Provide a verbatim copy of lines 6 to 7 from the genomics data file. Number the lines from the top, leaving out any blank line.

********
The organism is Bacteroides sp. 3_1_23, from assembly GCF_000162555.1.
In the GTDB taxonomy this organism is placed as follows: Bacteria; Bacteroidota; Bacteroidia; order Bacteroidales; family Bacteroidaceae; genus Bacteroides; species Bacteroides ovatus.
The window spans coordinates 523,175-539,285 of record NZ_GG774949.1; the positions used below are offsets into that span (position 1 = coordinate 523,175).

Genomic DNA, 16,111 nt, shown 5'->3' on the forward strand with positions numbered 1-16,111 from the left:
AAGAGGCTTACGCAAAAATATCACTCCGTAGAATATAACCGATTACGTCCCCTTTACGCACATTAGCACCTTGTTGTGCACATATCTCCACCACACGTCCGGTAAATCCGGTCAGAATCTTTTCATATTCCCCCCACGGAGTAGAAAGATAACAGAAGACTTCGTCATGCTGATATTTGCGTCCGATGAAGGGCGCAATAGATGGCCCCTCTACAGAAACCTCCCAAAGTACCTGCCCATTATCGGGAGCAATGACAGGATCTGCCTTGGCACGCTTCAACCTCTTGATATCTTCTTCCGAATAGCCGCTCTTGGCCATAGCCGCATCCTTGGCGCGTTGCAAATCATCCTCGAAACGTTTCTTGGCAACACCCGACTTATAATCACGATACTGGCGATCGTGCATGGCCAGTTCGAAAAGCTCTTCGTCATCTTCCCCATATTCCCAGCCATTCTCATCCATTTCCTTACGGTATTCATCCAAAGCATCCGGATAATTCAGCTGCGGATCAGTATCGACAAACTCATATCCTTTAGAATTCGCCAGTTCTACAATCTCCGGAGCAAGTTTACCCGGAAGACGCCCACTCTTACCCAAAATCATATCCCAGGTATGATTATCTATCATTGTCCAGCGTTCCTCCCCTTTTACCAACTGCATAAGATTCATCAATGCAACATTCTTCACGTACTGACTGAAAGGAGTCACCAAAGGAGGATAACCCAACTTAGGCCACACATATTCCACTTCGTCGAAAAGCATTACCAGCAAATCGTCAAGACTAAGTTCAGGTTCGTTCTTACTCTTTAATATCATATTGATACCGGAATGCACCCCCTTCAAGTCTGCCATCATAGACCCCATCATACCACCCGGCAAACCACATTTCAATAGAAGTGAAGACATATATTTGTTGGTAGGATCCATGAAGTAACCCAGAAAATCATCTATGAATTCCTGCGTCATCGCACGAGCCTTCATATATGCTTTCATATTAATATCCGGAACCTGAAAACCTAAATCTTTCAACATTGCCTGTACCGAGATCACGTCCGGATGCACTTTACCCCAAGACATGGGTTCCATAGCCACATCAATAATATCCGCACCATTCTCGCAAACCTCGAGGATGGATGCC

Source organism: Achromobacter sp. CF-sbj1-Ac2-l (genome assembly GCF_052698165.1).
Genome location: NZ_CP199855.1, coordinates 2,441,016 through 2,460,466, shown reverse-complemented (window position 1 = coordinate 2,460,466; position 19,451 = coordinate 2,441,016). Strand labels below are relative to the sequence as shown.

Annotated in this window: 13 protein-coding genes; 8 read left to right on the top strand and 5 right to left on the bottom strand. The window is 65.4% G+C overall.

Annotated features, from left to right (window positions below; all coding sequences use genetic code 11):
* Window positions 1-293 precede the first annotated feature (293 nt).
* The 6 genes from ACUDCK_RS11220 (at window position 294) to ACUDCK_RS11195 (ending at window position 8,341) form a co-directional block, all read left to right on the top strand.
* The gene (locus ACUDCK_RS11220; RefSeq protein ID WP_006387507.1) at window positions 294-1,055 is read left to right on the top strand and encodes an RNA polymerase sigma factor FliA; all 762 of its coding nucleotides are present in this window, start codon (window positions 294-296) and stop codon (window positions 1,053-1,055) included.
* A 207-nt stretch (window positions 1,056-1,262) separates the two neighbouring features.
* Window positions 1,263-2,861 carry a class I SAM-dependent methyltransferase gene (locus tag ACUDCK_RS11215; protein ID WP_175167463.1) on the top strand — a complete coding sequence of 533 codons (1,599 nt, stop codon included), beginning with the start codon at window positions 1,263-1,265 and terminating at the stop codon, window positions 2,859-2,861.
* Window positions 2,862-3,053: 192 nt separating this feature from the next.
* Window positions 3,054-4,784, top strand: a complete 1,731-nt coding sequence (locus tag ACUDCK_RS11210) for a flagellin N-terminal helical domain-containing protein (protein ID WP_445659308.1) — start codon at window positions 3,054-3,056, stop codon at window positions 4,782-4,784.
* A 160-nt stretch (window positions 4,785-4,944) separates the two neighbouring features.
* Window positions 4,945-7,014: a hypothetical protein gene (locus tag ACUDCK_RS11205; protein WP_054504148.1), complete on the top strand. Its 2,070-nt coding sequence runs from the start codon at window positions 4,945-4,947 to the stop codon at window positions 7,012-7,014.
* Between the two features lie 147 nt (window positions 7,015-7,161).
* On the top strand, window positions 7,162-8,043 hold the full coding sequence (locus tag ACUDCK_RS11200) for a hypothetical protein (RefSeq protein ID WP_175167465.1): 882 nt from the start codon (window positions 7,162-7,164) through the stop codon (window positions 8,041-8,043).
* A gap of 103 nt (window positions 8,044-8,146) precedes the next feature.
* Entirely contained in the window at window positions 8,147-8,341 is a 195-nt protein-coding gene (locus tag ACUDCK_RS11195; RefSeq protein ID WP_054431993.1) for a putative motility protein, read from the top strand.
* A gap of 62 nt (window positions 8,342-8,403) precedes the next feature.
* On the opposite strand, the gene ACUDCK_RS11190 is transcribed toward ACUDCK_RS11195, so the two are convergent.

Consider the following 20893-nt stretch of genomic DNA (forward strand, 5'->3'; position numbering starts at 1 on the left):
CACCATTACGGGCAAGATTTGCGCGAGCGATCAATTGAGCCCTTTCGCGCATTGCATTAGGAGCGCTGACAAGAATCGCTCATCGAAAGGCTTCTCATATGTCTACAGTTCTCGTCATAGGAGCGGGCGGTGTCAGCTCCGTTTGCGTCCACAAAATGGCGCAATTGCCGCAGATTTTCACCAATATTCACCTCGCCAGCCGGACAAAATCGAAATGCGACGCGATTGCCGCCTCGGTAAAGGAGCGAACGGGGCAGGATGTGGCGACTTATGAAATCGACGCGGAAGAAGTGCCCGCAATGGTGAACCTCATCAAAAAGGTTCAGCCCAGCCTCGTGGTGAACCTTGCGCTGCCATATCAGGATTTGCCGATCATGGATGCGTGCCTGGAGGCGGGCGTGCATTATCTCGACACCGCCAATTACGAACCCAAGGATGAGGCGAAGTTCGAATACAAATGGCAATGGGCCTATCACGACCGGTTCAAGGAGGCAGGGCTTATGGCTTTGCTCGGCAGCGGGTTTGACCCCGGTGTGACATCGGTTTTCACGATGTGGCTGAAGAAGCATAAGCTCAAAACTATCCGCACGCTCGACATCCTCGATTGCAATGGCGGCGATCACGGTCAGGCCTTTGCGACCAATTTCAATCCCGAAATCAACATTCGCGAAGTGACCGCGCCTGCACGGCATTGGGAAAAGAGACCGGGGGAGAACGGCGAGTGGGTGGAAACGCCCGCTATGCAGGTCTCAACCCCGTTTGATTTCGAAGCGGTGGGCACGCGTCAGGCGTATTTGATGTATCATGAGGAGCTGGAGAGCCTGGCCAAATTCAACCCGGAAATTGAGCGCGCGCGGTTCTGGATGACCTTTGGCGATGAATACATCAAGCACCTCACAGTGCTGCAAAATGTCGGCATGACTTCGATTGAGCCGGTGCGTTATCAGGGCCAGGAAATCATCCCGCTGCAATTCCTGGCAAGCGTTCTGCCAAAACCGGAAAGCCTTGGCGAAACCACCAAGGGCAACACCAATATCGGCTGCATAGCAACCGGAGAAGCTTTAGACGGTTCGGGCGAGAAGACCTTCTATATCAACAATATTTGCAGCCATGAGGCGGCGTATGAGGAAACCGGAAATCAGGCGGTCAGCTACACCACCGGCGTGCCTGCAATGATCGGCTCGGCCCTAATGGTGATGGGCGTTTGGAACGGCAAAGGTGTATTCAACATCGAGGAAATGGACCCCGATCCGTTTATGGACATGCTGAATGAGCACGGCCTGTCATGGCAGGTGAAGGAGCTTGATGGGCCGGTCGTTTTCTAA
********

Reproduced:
Source organism: Achromobacter sp. CF-sbj1-Ac2-l (genome assembly GCF_052698165.1).
Genome location: NZ_CP199855.1, coordinates 2,441,016 through 2,460,466, shown reverse-complemented (window position 1 = coordinate 2,460,466; position 19,451 = coordinate 2,441,016). Strand labels below are relative to the sequence as shown.